Name: Yawl – Yacht Model
Type: Half Hull
Model: Yawl de plaisance, handcrafted by La flotte Ltée.
A yawl is a type of vessel.
There are numerous interpretations of the phrase. It might refer to the rig (or sailplan), the hull type, or the purpose of the vessel.
She is a two-masted, fore and aft rigged sailing vessel with the mizzen mast positioned abaft (behind) the rudder stock, or extremely near to the rudder stock in some cases. In contrast to a ketch, the mizzen mast is located forward of the rudder stock. The mizzen sail area on a yawl is substantially less than the equivalent sail area on a ketch.
As a hull type, can refer to a variety of open, clinker-built, double-ended traditional working craft that operated from British Isles beaches. These boats are thought to be inspired by the Viking or Nordic design traditions, nevertheless, the Norfolk and Sussex Beach (dubbed “yols” by the men who crewed them) were arguably the fastest-sailing open boats ever built.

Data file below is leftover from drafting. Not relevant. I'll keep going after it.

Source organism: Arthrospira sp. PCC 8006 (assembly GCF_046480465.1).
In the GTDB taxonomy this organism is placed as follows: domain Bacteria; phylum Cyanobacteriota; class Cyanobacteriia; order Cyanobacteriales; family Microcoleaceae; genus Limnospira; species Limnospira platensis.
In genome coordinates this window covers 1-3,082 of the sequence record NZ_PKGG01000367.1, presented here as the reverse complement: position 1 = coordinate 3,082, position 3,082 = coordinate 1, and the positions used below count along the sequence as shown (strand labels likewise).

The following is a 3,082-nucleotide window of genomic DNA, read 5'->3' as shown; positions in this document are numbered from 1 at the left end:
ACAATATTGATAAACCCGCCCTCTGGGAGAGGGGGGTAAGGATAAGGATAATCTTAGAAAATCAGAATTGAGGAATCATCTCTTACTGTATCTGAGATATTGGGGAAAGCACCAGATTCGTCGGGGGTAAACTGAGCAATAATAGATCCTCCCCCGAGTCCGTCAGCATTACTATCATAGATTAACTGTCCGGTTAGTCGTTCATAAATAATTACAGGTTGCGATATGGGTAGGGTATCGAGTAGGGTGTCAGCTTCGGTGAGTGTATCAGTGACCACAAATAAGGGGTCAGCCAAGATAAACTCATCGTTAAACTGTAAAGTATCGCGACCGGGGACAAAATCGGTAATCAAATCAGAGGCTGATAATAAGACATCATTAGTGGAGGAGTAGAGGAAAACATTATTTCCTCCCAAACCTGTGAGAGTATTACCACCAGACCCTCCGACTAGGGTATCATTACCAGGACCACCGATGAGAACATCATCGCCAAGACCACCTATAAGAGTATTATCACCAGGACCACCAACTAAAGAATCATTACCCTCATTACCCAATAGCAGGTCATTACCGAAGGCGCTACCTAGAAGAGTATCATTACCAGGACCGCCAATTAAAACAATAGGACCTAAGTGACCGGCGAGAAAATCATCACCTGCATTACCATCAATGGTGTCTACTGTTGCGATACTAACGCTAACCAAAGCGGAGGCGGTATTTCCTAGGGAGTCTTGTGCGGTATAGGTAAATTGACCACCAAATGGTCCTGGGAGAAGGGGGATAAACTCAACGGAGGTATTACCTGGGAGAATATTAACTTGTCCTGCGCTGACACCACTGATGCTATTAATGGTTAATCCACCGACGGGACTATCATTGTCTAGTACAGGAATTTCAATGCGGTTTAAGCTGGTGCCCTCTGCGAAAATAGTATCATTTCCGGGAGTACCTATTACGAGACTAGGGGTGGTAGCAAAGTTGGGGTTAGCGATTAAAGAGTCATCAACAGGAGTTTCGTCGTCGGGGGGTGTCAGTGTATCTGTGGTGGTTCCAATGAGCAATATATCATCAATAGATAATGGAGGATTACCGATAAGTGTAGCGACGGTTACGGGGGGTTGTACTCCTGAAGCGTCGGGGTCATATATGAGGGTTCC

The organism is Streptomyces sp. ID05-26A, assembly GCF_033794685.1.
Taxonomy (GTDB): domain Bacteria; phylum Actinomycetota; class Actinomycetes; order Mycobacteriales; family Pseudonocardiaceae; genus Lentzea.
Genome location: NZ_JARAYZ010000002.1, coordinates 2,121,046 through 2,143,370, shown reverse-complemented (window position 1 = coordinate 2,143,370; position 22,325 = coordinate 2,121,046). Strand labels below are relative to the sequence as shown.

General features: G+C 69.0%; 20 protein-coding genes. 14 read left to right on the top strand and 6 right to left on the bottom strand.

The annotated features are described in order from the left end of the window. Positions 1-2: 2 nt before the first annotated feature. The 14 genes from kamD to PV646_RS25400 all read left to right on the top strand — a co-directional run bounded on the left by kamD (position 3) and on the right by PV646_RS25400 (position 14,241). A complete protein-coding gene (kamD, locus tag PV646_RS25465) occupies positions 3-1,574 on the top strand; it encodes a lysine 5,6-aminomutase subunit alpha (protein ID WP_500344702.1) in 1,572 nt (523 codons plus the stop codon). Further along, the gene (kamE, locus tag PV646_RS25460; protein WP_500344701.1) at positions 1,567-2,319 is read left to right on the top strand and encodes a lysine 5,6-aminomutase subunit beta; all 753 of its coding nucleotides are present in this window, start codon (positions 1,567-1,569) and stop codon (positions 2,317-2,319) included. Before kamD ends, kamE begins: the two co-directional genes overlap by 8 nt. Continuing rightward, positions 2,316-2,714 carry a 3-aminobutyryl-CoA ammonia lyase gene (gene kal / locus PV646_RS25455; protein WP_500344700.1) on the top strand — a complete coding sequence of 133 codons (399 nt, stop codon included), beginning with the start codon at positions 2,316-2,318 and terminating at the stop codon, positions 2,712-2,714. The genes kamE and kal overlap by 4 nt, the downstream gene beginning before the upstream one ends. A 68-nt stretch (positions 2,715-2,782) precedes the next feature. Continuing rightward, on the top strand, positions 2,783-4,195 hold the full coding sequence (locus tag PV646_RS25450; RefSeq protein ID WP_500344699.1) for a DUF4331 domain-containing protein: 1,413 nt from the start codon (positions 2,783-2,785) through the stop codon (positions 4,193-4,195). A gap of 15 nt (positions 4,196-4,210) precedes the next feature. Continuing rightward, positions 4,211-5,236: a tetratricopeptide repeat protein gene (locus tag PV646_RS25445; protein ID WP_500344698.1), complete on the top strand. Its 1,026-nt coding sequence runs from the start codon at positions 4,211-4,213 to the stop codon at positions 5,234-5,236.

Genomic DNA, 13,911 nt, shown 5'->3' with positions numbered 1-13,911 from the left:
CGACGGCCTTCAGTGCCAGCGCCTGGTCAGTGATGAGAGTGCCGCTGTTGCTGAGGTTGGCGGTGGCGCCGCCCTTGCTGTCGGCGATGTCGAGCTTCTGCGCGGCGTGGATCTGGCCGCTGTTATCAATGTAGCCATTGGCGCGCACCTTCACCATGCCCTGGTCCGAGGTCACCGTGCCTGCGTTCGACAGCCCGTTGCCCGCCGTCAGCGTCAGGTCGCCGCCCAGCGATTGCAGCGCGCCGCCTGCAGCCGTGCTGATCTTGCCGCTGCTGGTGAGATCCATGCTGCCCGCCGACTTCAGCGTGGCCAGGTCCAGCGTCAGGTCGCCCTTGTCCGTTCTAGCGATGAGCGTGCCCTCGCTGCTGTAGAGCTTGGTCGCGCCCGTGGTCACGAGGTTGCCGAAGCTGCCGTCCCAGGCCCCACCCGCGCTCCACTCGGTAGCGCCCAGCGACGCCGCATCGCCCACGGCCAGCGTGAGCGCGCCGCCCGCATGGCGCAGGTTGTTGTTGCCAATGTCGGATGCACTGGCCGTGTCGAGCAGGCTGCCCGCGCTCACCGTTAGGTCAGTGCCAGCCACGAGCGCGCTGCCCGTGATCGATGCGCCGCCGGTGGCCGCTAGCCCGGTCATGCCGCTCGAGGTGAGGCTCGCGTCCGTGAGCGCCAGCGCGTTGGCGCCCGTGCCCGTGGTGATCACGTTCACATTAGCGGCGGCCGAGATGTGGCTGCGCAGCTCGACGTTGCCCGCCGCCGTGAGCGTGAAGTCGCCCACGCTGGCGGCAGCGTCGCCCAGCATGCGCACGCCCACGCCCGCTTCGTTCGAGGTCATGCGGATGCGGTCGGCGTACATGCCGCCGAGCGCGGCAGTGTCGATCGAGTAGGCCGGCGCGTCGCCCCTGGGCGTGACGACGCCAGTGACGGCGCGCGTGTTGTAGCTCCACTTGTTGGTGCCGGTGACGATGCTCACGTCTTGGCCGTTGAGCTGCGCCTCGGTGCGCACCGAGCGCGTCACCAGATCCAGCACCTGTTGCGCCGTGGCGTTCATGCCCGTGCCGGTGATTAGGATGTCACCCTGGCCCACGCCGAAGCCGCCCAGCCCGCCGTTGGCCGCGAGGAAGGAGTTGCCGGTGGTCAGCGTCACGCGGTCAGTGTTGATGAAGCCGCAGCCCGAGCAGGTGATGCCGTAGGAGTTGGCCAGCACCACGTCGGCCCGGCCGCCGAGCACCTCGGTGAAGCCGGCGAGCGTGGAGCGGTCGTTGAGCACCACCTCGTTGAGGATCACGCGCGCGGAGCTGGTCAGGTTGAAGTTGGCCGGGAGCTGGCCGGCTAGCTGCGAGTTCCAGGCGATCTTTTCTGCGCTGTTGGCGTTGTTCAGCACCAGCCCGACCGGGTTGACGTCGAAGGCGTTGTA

She is a form of ship’s boat as well. Over time, the definition, size, number of oars, and sailing rig changed. This was a typical working boat carried by a ship during the period of sail. Locally, the term was sometimes applied to a working craft that did not suit any of the preceding descriptions. The Whitstable, a decked gaff-cutter-rigged fishing smack that dredged for oysters, is an example of this. Before “yawl” became a rig name, it was a hull type. She is a double-ended, clinker-built open boat that can be propelled by sail or oar. Their design is thought to contain Viking or Norse influences. The majority were run from a beach or a tiny harbour, with the boat hauled out of the water when not in use.